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Poem by Amy Lowell
Stravinsky’s Three Pieces
First Movement Thin-voiced, nasal pipes Drawing sound out and out Until it is a screeching thread, Sharp and cutting, sharp and cutting, It hurts. Whee-e-e! Bump! Bump! Tong-ti-bump! There are drums here, Banging, And wooden shoes beating the round, grey stones Of the market-place. Whee-e-e! Sabots slapping the worn, old stones, And a shaking and cracking of dancing bones; Clumsy and hard they are, And uneven, Losing half a beat Because the stones are slippery. Bump-e-ty-tong! Whee-e-e! Tong! The thin Spring leaves Shake to the banging of shoes. Shoes beat, slap, Shuffle, rap, And the nasal pipes squeal with their pigs’ voices, Little pigs’ voices Weaving among the dancers, A fine white thread Linking up the dancers. Bang! Bump! Tong! Petticoats, Stockings, Sabots, Delirium flapping its thigh-bones; Red, blue, yellow, Drunkenness steaming in colours; Red, yellow, blue, Colours and flesh weaving together, In and out, with the dance, Coarse stuffs and hot flesh weaving together. Pigs’ cries white and tenuous, White and painful, White and -- Bump! Tong! Second Movement Pale violin music whiffs across the moon, A pale smoke of violin music blows over the moon, Cherry petals fall and flutter, And the white Pierrot, Wreathed in the smoke of the violins, Splashed with cherry petals falling, falling, Claws a grave for himself in the fresh earth With his finger-nails. Third Movement An organ growls in the heavy roof-groins of a church, It wheezes and coughs. The nave is blue with incense, Writhing, twisting, Snaking over the heads of the chanting priests. `Requiem aeternam dona ei, Domine’; The priests whine their bastard Latin And the censers swing and click. The priests walk endlessly Round and round, Droning their Latin Off the key. The organ crashes out in a flaring chord, And the priests hitch their chant up half a tone. `Dies illa, dies irae, Calamitatis et miseriae, Dies magna et amara valde.’ A wind rattles the leaded windows. The little pear-shaped candle flames leap and flutter, `Dies illa, dies irae;’ The swaying smoke drifts over the altar, `Calamitatis et miseriae;’ The shuffling priests sprinkle holy water, `Dies magna et amara valde;’ And there is a stark stillness in the midst of them Stretched upon a bier. His ears are stone to the organ, His eyes are flint to the candles, His body is ice to the water. Chant, priests, Whine, shuffle, genuflect, He will always be as rigid as he is now Until he crumbles away in a dust heap. `Lacrymosa dies illa, Qua resurget ex favilla Judicandus homo reus.’ Above the grey pillars the roof is in darkness.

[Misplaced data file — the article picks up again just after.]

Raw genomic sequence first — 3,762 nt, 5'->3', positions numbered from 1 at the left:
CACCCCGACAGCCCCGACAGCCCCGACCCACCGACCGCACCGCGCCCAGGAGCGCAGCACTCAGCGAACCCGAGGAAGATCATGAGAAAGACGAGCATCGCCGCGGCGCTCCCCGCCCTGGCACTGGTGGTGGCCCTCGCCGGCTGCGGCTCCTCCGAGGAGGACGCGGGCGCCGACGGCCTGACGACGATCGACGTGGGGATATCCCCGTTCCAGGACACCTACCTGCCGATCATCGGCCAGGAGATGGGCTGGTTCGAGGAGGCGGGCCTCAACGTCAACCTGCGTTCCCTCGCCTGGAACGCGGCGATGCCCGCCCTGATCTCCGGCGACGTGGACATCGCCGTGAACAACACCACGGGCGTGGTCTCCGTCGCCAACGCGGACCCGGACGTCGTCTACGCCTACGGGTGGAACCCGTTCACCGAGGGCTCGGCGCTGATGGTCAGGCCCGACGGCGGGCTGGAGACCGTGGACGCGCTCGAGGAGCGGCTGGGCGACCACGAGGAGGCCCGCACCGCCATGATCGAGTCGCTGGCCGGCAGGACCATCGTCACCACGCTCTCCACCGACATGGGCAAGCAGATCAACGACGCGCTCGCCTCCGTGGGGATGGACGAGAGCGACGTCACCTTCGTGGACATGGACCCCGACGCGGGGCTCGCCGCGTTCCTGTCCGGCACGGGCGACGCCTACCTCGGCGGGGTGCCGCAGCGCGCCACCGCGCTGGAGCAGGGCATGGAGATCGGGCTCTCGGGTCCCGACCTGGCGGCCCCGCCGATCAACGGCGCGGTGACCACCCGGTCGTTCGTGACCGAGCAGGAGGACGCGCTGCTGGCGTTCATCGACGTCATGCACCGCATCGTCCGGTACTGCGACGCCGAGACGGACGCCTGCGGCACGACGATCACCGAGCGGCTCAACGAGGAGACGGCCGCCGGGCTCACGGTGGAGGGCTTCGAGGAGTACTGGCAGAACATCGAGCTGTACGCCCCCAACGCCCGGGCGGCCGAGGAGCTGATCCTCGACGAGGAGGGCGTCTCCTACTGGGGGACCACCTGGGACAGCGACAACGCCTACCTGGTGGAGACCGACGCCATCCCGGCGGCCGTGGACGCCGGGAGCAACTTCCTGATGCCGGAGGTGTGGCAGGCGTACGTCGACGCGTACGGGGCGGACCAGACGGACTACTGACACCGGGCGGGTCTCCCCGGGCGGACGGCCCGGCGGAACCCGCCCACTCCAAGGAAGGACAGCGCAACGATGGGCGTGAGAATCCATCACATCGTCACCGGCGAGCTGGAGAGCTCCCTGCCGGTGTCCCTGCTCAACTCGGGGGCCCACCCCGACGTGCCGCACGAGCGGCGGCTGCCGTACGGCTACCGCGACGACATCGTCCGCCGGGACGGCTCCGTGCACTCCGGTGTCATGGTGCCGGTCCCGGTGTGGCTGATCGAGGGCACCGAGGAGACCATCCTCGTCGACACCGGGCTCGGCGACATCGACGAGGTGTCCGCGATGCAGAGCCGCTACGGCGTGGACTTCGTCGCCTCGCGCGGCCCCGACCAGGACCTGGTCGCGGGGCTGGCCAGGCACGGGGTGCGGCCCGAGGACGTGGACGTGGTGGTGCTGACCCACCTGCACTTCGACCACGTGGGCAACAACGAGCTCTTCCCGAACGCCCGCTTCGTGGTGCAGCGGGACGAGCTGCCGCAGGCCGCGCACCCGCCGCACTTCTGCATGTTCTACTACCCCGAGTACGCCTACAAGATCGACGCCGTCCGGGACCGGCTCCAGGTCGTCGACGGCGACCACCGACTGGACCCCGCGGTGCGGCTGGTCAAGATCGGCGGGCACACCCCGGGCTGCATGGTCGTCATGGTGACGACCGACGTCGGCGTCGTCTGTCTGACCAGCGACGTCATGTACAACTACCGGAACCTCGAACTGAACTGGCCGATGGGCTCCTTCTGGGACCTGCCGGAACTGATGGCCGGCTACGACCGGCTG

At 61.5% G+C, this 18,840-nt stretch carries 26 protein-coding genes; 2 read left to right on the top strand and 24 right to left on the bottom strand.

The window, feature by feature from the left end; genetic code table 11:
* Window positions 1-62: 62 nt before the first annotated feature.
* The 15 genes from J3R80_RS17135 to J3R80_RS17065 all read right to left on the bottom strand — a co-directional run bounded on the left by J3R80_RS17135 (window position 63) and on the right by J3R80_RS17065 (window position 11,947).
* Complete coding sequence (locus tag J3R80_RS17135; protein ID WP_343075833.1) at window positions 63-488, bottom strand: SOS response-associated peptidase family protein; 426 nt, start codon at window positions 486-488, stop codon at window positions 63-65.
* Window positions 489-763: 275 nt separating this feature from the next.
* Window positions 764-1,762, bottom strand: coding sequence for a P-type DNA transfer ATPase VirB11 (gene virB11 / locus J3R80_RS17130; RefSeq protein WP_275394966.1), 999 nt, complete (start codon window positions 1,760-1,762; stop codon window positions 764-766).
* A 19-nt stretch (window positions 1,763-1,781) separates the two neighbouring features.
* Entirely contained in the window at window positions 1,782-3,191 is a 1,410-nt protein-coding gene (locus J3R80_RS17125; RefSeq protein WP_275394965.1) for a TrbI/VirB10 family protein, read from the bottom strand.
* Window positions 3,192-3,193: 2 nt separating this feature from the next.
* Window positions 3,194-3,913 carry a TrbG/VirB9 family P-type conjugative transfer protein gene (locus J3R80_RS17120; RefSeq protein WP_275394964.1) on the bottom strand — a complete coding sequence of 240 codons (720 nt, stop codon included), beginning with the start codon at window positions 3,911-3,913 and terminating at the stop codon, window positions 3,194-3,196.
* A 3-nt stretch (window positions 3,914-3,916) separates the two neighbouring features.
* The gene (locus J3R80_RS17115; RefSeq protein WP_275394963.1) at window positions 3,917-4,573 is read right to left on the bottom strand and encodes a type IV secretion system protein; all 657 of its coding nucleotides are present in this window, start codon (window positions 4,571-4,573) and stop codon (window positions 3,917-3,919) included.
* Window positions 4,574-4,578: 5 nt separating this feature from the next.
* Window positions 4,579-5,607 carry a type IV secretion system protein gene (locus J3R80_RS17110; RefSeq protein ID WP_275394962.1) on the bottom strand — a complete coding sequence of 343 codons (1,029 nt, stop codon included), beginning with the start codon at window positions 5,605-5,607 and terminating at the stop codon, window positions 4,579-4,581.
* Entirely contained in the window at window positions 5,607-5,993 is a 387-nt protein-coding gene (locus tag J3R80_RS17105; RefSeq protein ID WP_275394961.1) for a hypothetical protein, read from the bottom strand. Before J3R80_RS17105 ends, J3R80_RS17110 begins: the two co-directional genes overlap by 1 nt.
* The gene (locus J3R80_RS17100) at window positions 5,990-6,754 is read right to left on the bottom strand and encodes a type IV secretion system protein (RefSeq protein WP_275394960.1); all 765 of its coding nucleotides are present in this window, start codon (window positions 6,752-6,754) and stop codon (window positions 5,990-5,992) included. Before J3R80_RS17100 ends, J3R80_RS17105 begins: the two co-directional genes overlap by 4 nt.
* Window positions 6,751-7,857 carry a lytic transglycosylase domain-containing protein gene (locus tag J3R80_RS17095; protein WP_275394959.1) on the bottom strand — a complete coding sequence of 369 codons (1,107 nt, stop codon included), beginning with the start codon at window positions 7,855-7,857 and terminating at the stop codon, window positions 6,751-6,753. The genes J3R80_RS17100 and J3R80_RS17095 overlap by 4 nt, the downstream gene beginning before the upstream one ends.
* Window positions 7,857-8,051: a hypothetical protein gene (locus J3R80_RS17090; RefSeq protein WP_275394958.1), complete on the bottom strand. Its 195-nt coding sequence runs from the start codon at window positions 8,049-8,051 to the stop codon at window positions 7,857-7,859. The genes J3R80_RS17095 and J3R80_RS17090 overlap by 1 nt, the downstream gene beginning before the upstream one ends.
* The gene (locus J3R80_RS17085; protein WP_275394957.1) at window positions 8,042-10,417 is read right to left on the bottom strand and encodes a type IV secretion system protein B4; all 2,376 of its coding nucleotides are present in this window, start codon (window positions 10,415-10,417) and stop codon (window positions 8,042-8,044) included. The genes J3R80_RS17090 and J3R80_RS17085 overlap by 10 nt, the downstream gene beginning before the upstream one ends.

Amy Lowell's other poems:
English Poetry. E-mail email@example.com